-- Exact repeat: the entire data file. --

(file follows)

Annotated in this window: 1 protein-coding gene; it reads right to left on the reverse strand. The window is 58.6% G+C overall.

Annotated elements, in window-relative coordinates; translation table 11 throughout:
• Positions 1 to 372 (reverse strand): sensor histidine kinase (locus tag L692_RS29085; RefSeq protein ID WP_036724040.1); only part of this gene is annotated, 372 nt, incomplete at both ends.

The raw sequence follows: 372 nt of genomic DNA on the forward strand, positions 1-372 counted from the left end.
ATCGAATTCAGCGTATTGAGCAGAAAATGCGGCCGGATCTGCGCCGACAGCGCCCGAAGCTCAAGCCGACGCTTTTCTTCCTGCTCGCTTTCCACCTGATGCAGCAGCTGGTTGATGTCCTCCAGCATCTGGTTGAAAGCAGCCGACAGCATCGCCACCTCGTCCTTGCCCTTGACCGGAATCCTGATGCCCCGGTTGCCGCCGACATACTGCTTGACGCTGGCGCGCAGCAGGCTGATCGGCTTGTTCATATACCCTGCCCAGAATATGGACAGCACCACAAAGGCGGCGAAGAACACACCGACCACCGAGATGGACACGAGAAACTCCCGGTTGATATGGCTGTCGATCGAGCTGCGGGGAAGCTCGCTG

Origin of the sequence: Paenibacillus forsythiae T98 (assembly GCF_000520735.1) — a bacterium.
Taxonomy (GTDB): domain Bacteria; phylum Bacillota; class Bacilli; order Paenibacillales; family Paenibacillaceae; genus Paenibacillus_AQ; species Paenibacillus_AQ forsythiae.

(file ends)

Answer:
Annotated in this window: 1 protein-coding gene; it reads right to left on the reverse strand. The window is 58.6% G+C overall.

Annotated elements, in window-relative coordinates; translation table 11 throughout:
• Positions 1 to 372 (reverse strand): sensor histidine kinase (locus tag L692_RS29085; RefSeq protein ID WP_036724040.1); only part of this gene is annotated, 372 nt, incomplete at both ends.

The raw sequence follows: 372 nt of genomic DNA on the forward strand, positions 1-372 counted from the left end.
ATCGAATTCAGCGTATTGAGCAGAAAATGCGGCCGGATCTGCGCCGACAGCGCCCGAAGCTCAAGCCGACGCTTTTCTTCCTGCTCGCTTTCCACCTGATGCAGCAGCTGGTTGATGTCCTCCAGCATCTGGTTGAAAGCAGCCGACAGCATCGCCACCTCGTCCTTGCCCTTGACCGGAATCCTGATGCCCCGGTTGCCGCCGACATACTGCTTGACGCTGGCGCGCAGCAGGCTGATCGGCTTGTTCATATACCCTGCCCAGAATATGGACAGCACCACAAAGGCGGCGAAGAACACACCGACCACCGAGATGGACACGAGAAACTCCCGGTTGATATGGCTGTCGATCGAGCTGCGGGGAAGCTCGCTG

Origin of the sequence: Paenibacillus forsythiae T98 (assembly GCF_000520735.1) — a bacterium.
Taxonomy (GTDB): domain Bacteria; phylum Bacillota; class Bacilli; order Paenibacillales; family Paenibacillaceae; genus Paenibacillus_AQ; species Paenibacillus_AQ forsythiae.